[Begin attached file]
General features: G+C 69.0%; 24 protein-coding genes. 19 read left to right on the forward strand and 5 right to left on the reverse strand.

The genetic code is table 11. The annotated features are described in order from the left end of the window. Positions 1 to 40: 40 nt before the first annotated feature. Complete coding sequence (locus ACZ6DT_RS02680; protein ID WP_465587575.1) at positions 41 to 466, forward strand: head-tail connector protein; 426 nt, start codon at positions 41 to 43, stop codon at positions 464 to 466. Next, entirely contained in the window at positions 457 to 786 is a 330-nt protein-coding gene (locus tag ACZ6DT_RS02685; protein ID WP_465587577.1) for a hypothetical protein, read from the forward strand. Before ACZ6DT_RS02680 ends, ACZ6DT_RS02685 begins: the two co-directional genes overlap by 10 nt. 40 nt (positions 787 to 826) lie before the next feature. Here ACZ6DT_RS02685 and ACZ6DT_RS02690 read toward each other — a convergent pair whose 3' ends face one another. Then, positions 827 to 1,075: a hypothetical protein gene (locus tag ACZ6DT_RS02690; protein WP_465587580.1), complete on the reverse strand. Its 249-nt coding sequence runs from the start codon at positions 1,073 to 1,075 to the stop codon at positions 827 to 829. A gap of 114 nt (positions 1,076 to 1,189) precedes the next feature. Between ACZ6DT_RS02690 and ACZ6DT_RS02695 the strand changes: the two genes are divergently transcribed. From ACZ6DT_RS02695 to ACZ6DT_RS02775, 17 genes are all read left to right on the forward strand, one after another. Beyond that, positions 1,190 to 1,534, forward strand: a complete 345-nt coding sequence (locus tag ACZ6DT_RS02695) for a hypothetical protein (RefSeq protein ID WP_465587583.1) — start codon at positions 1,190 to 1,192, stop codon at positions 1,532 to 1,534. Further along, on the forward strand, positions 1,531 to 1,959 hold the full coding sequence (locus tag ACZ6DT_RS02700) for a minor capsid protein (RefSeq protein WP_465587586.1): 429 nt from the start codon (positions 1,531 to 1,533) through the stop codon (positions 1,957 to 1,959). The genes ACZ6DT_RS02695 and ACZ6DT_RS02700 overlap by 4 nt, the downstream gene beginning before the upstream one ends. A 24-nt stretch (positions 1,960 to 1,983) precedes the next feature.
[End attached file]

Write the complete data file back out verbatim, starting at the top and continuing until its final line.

General features: G+C 69.0%; 24 protein-coding genes. 19 read left to right on the forward strand and 5 right to left on the reverse strand.

The genetic code is table 11. The annotated features are described in order from the left end of the window. Positions 1 to 40: 40 nt before the first annotated feature. Complete coding sequence (locus ACZ6DT_RS02680; protein ID WP_465587575.1) at positions 41 to 466, forward strand: head-tail connector protein; 426 nt, start codon at positions 41 to 43, stop codon at positions 464 to 466. Next, entirely contained in the window at positions 457 to 786 is a 330-nt protein-coding gene (locus tag ACZ6DT_RS02685; protein ID WP_465587577.1) for a hypothetical protein, read from the forward strand. Before ACZ6DT_RS02680 ends, ACZ6DT_RS02685 begins: the two co-directional genes overlap by 10 nt. 40 nt (positions 787 to 826) lie before the next feature. Here ACZ6DT_RS02685 and ACZ6DT_RS02690 read toward each other — a convergent pair whose 3' ends face one another. Then, positions 827 to 1,075: a hypothetical protein gene (locus tag ACZ6DT_RS02690; protein WP_465587580.1), complete on the reverse strand. Its 249-nt coding sequence runs from the start codon at positions 1,073 to 1,075 to the stop codon at positions 827 to 829. A gap of 114 nt (positions 1,076 to 1,189) precedes the next feature. Between ACZ6DT_RS02690 and ACZ6DT_RS02695 the strand changes: the two genes are divergently transcribed. From ACZ6DT_RS02695 to ACZ6DT_RS02775, 17 genes are all read left to right on the forward strand, one after another. Beyond that, positions 1,190 to 1,534, forward strand: a complete 345-nt coding sequence (locus tag ACZ6DT_RS02695) for a hypothetical protein (RefSeq protein ID WP_465587583.1) — start codon at positions 1,190 to 1,192, stop codon at positions 1,532 to 1,534. Further along, on the forward strand, positions 1,531 to 1,959 hold the full coding sequence (locus tag ACZ6DT_RS02700) for a minor capsid protein (RefSeq protein WP_465587586.1): 429 nt from the start codon (positions 1,531 to 1,533) through the stop codon (positions 1,957 to 1,959). The genes ACZ6DT_RS02695 and ACZ6DT_RS02700 overlap by 4 nt, the downstream gene beginning before the upstream one ends. A 24-nt stretch (positions 1,960 to 1,983) precedes the next feature.